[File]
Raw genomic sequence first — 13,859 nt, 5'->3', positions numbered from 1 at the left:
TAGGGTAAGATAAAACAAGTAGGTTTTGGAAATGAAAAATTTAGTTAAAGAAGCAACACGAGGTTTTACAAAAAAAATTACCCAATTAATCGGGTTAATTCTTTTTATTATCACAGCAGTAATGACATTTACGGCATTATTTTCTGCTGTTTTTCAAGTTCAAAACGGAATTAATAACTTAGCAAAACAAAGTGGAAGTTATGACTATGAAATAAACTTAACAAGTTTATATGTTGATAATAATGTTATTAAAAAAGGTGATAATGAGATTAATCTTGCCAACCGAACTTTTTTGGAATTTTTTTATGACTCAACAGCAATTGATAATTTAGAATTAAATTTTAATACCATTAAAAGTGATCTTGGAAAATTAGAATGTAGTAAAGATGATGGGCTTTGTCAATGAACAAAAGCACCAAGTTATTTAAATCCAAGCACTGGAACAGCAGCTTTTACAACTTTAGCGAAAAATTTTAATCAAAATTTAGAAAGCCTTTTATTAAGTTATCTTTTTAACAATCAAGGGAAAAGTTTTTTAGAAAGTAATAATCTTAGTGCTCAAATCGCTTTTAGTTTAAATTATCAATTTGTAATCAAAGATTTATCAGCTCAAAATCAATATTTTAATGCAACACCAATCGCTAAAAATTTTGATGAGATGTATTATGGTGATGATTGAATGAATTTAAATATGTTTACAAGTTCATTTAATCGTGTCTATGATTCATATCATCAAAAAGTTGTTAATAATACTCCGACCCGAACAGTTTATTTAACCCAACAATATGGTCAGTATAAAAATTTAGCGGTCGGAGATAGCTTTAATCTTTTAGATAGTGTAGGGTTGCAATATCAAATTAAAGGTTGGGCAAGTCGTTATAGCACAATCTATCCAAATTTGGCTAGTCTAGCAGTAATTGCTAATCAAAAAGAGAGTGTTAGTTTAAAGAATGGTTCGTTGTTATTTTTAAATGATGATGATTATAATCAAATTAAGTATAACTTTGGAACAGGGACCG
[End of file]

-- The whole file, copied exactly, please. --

Raw genomic sequence first — 13,859 nt, 5'->3', positions numbered from 1 at the left:
TAGGGTAAGATAAAACAAGTAGGTTTTGGAAATGAAAAATTTAGTTAAAGAAGCAACACGAGGTTTTACAAAAAAAATTACCCAATTAATCGGGTTAATTCTTTTTATTATCACAGCAGTAATGACATTTACGGCATTATTTTCTGCTGTTTTTCAAGTTCAAAACGGAATTAATAACTTAGCAAAACAAAGTGGAAGTTATGACTATGAAATAAACTTAACAAGTTTATATGTTGATAATAATGTTATTAAAAAAGGTGATAATGAGATTAATCTTGCCAACCGAACTTTTTTGGAATTTTTTTATGACTCAACAGCAATTGATAATTTAGAATTAAATTTTAATACCATTAAAAGTGATCTTGGAAAATTAGAATGTAGTAAAGATGATGGGCTTTGTCAATGAACAAAAGCACCAAGTTATTTAAATCCAAGCACTGGAACAGCAGCTTTTACAACTTTAGCGAAAAATTTTAATCAAAATTTAGAAAGCCTTTTATTAAGTTATCTTTTTAACAATCAAGGGAAAAGTTTTTTAGAAAGTAATAATCTTAGTGCTCAAATCGCTTTTAGTTTAAATTATCAATTTGTAATCAAAGATTTATCAGCTCAAAATCAATATTTTAATGCAACACCAATCGCTAAAAATTTTGATGAGATGTATTATGGTGATGATTGAATGAATTTAAATATGTTTACAAGTTCATTTAATCGTGTCTATGATTCATATCATCAAAAAGTTGTTAATAATACTCCGACCCGAACAGTTTATTTAACCCAACAATATGGTCAGTATAAAAATTTAGCGGTCGGAGATAGCTTTAATCTTTTAGATAGTGTAGGGTTGCAATATCAAATTAAAGGTTGGGCAAGTCGTTATAGCACAATCTATCCAAATTTGGCTAGTCTAGCAGTAATTGCTAATCAAAAAGAGAGTGTTAGTTTAAAGAATGGTTCGTTGTTATTTTTAAATGATGATGATTATAATCAAATTAAGTATAACTTTGGAACAGGGACCG